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Institutes for Social Futures PhDs
My research focuses on the effects of different types of reading technologies on affective responses toward literature. In particular, I compare the effects of paperbooks, e-readers, iPads and audiobooks on empathy and on immersion, i.e. the feeling of entering into the story world and engaging emotionally with its characters.
Material Social Futures PhDs
Ariel is undertaking a PhD in Creative Languages. Her topic is exploring the ways in which nuclear energy becomes framed in public discourse and popular culture, and, in turn, how those framing narratives impact upon developments in the nuclear sector. She is especially interested in ways these narratives are framed in France. Her research is part of the energy thematic in the MSF.
Damien Borowiec; PhD is looking at the relationship between energy use and computational processing. Cloud computer farms consume nearly 7% of the worlds energy, yet computer scientists do not make energy a central concern of their research. Damien is investigating how the energy used in some processing task can be a factor in the design of that task as well as a concern made visible to users of computer power. The thesis, in computer science, is part of the energy theme in the MSF.
Christina's PhD is in the area of human-computer interaction (HCI) and looks at office building automation from a socio-technical standpoint. The goal is to understand the energy saving potential of office building automation, taking into account the energy footprint of the underlying system and response of building users. For this research, Christina is using the Energy Information System at Lancaster University.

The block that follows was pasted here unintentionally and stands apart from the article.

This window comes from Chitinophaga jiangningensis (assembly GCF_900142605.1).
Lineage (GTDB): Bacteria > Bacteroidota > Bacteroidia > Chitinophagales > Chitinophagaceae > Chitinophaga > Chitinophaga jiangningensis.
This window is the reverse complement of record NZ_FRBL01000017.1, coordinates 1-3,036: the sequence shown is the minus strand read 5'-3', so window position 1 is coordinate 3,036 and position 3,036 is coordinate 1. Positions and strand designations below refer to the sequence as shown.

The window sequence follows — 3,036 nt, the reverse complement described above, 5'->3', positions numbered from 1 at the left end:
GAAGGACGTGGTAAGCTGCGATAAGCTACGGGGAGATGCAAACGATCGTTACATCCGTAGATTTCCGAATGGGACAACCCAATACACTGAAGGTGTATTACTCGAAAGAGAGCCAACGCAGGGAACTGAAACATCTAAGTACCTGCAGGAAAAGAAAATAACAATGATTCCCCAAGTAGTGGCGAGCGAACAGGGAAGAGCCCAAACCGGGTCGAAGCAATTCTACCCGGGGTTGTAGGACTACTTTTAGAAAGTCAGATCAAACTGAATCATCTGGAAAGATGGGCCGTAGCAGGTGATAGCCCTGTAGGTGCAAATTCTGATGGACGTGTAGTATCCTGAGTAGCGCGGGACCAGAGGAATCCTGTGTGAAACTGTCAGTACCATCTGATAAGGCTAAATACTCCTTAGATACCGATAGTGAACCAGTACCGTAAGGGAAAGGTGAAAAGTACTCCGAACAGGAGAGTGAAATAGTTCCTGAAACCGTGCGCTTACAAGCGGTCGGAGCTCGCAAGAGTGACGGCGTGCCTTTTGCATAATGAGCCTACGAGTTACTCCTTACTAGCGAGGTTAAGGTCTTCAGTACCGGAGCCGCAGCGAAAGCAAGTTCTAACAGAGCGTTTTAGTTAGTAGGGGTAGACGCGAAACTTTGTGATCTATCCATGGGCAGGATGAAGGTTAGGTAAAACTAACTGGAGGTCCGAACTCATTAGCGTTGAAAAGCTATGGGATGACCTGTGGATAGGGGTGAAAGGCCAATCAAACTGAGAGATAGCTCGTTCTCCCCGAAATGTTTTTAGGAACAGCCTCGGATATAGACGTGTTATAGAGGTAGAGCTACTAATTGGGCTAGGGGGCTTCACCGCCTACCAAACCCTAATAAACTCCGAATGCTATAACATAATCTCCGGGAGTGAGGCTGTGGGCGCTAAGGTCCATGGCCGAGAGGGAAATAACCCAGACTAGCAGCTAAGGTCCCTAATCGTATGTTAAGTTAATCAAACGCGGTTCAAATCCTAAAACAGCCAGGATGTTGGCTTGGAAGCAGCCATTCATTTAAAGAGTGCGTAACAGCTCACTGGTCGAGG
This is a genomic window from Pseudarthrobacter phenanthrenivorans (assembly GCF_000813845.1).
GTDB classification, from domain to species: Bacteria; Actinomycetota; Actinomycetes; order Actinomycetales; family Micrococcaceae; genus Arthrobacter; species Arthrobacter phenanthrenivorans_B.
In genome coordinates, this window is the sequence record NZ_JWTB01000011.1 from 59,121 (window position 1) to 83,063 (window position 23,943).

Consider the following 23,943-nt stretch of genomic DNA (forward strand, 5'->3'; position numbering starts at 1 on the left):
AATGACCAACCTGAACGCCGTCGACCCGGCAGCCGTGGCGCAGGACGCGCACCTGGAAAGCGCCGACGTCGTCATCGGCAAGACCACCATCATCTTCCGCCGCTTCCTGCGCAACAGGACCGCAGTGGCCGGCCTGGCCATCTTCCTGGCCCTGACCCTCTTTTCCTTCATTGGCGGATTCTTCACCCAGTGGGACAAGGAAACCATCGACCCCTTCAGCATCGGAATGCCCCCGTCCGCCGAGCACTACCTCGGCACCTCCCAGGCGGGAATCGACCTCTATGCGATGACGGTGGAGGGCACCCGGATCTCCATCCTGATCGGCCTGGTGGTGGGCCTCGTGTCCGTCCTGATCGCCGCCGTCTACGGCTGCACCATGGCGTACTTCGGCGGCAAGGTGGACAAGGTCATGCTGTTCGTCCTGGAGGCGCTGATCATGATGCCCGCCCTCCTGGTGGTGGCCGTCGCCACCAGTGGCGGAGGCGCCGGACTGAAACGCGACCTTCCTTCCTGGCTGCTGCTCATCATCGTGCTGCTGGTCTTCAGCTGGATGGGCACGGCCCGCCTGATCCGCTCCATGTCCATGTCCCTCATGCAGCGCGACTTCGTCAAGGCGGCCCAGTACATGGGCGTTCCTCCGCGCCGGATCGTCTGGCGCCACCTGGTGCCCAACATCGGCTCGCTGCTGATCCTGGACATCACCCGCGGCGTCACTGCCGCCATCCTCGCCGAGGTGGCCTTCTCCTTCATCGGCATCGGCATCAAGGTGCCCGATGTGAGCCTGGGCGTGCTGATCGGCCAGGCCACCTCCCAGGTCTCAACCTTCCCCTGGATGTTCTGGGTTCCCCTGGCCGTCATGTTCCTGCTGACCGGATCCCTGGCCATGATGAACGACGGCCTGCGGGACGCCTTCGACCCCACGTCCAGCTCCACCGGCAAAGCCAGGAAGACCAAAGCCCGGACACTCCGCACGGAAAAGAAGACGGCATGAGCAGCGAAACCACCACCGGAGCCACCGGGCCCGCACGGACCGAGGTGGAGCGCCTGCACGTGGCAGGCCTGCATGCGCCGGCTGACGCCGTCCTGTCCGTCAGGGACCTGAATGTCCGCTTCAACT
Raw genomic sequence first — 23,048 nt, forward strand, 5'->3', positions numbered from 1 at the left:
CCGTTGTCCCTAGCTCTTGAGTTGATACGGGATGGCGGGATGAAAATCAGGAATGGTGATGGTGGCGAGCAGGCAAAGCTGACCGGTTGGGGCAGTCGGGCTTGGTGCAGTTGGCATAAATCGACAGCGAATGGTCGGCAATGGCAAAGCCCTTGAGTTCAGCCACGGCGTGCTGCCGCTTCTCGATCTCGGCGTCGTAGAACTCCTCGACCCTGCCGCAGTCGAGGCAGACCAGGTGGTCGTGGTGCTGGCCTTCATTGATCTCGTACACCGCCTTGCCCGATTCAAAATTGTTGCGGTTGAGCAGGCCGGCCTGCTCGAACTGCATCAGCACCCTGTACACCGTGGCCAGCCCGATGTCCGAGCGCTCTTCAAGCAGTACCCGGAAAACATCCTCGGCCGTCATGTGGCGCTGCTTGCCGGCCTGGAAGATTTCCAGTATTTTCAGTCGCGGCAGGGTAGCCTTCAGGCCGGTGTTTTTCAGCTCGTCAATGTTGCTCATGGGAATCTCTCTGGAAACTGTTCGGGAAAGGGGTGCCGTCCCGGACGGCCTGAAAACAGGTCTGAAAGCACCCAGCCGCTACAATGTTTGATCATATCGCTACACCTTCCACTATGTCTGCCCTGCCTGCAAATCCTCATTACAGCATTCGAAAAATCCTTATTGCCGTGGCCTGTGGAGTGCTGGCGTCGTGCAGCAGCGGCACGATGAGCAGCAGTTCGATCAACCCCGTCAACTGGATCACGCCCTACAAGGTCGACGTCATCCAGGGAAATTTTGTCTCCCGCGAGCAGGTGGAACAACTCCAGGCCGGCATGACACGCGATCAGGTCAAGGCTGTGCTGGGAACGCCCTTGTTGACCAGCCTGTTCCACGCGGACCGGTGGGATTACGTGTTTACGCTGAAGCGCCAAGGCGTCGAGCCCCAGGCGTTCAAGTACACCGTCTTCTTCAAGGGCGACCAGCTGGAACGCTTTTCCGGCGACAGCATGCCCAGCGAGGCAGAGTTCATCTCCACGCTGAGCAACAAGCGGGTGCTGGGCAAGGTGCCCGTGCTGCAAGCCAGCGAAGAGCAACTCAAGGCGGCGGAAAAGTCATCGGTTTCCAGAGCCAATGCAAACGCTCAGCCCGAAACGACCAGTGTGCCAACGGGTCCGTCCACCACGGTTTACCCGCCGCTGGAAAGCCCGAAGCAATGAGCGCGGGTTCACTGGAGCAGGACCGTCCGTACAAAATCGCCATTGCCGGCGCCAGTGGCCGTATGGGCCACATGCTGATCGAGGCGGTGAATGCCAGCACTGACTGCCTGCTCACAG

More generally, Christina is interested in research that focuses on the environmental and societal impact of technology, including algorithmic bias, persuasive design and the technology's embodied energy. She is part of the Leverhulme Trust Doctoral Scholarship Programme in Material Social Futures.
Improving light harvesting in silicon through alkyl and chromophore direct attachment
The development of photovoltaics (PV) has been spurred by the drive for the production for electrical energy from clean, or low carbon, technologies.
Silicon cells make up 90% of the world’s solar cell production. Due to their poor absorption of sunlight, silicon cells are typically around 200-300 µm thick. These cells are expensive as they require a high grade of purity (parts per billion) and have a high-energy cost to manufacture.